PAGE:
A key goal for the Open Physiology effort is the annotation with terms from reference ontologies, linked to the circuitboard, with which to imbue model elements (e.g., variables, parameters) with precise meaning in terms of anatomical location. This coherent application of annotation provides the means to automatically infer the physiological relationship between ADMES models (or their corresponding data) over [i] location parthood, [i] subclass, as well as [iii] topology of flow route. In practice, our aim is to provide robust tools for annotation and automated inferencing [discussed in de Bono et al. (2011) and Wimalaratne et al. (2012)] that further support and incentivise the annotation of data and model resources [e.g., CellML Cooling et al. (2008), SBML Chelliah et al. (2013)] by the community. Critically our goal is to foster the unfettered and open sharing of this type of annotation to make resources easy to find by the community.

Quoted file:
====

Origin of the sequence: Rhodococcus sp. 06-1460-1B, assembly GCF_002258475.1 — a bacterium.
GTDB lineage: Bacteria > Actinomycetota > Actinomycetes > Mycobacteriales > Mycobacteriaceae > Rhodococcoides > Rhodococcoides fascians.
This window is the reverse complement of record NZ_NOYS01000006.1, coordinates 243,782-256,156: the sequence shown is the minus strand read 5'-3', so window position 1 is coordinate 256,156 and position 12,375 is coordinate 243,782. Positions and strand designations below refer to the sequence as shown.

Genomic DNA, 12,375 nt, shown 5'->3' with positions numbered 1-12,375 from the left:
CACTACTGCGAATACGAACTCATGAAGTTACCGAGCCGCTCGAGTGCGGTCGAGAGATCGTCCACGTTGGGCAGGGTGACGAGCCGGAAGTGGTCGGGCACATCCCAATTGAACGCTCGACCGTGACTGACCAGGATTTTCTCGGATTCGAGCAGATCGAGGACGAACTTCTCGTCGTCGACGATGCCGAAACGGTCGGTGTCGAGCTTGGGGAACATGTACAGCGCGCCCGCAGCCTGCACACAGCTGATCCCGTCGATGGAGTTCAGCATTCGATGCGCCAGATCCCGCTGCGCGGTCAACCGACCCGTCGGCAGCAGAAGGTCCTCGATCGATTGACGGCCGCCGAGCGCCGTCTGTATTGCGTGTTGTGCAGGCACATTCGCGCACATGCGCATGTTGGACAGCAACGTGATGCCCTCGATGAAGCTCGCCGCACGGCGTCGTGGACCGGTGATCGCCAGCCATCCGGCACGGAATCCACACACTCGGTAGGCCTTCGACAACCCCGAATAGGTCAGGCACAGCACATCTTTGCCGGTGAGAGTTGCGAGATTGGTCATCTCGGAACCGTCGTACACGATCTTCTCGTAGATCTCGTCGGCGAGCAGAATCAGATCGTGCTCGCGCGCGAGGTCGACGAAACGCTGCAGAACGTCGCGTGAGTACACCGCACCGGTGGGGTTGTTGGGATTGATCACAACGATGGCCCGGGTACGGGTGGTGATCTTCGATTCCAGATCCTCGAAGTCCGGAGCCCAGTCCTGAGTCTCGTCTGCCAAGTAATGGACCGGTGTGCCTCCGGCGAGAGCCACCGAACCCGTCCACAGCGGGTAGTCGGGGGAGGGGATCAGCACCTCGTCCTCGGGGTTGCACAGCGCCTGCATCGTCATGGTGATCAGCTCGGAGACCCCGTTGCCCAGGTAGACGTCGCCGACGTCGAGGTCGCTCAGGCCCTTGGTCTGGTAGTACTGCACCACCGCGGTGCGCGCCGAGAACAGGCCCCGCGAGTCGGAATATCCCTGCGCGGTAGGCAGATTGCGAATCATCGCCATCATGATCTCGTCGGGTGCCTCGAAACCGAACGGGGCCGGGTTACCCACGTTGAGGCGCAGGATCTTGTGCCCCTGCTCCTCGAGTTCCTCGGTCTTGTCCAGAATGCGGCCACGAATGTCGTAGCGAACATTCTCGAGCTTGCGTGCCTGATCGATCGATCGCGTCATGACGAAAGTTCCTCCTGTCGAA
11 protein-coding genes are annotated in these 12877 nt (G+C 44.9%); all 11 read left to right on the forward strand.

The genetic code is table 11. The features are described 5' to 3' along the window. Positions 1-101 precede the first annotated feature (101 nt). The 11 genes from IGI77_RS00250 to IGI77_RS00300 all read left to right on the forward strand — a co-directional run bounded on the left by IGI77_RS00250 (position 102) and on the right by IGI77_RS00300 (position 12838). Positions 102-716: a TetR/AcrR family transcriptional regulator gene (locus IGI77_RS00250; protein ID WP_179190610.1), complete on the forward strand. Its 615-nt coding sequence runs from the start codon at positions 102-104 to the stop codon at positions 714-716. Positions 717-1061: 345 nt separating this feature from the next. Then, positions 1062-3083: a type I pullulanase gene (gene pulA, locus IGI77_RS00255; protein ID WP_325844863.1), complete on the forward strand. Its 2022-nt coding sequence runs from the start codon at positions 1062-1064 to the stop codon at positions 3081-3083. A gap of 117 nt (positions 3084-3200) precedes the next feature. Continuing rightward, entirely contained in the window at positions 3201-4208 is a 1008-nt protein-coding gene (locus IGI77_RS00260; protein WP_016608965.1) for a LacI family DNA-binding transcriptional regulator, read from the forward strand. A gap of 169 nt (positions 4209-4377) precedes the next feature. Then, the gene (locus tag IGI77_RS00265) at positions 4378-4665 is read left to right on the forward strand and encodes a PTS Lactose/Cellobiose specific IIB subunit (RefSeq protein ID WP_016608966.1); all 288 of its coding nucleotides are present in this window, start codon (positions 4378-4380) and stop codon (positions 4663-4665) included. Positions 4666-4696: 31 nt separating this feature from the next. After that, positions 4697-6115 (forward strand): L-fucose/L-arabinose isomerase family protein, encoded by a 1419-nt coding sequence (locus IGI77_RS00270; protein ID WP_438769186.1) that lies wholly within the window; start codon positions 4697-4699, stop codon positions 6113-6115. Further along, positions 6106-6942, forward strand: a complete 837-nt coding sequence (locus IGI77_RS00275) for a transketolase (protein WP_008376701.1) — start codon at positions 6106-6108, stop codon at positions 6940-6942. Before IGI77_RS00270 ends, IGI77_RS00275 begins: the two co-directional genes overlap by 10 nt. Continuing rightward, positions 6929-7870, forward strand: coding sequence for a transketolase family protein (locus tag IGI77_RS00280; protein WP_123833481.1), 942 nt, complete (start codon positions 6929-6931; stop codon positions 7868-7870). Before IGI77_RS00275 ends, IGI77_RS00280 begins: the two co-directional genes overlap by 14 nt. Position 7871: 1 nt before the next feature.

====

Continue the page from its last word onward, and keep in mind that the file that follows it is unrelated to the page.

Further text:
2. the representation of molecular transitions across tissues is made explicit

The pFTU approach to tissue parcellation provides a rational scaffold for the ADMES modeling of molecular exchange processes across compartments. In particular, this approach lends itself to combining models to study the direct effect of tissue structure on molecular function, including models about the regulation of:

a. phospholipid membrane permeability (e.g., plasma membrane);

b. permeability of the lining (e.g., endothelial gaps, basement membrane) of the central advective vessel with respect to the parenchymal cuff around it;

c. flow rate along the central advective vessel, as a function of one-dimensional time-varying calculations over topological representations of long-range advective conduits;

d. the degree of overlap between the diffusive fields from neighboring pFTUs (as illustrated in Figure 5D), as a function of tissue structure alteration resulting from processes such as development, growth, as well as physiological or pathological adaptation (e.g., Rodríguez-Gómez et al., 2013; Gonçalves et al., 2014).

3. efforts in drug discovery may be bridged to drug development